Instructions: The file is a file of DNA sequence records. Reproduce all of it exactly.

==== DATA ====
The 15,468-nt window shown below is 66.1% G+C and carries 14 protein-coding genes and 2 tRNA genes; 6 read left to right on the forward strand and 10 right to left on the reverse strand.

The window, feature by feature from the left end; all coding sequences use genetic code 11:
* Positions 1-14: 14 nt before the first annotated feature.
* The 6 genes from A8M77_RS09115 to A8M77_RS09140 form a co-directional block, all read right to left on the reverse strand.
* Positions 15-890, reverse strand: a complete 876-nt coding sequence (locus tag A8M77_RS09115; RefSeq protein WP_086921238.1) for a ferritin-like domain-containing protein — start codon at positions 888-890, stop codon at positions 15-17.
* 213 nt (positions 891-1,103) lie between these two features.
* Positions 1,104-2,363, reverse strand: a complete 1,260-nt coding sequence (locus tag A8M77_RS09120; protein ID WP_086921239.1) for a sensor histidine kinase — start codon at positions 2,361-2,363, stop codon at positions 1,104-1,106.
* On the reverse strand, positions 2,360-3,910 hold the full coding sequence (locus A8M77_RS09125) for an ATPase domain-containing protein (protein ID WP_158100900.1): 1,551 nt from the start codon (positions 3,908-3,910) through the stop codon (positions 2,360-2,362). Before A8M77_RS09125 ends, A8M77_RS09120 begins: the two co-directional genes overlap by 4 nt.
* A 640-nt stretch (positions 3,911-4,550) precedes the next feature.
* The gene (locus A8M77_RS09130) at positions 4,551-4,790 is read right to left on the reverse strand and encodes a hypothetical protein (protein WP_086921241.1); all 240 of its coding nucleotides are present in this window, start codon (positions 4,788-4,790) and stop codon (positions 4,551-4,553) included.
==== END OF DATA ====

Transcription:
The 15,468-nt window shown below is 66.1% G+C and carries 14 protein-coding genes and 2 tRNA genes; 6 read left to right on the forward strand and 10 right to left on the reverse strand.

The window, feature by feature from the left end; all coding sequences use genetic code 11:
* Positions 1-14: 14 nt before the first annotated feature.
* The 6 genes from A8M77_RS09115 to A8M77_RS09140 form a co-directional block, all read right to left on the reverse strand.
* Positions 15-890, reverse strand: a complete 876-nt coding sequence (locus tag A8M77_RS09115; RefSeq protein WP_086921238.1) for a ferritin-like domain-containing protein — start codon at positions 888-890, stop codon at positions 15-17.
* 213 nt (positions 891-1,103) lie between these two features.
* Positions 1,104-2,363, reverse strand: a complete 1,260-nt coding sequence (locus tag A8M77_RS09120; protein ID WP_086921239.1) for a sensor histidine kinase — start codon at positions 2,361-2,363, stop codon at positions 1,104-1,106.
* On the reverse strand, positions 2,360-3,910 hold the full coding sequence (locus A8M77_RS09125) for an ATPase domain-containing protein (protein ID WP_158100900.1): 1,551 nt from the start codon (positions 3,908-3,910) through the stop codon (positions 2,360-2,362). Before A8M77_RS09125 ends, A8M77_RS09120 begins: the two co-directional genes overlap by 4 nt.
* A 640-nt stretch (positions 3,911-4,550) precedes the next feature.
* The gene (locus A8M77_RS09130) at positions 4,551-4,790 is read right to left on the reverse strand and encodes a hypothetical protein (protein WP_086921241.1); all 240 of its coding nucleotides are present in this window, start codon (positions 4,788-4,790) and stop codon (positions 4,551-4,553) included.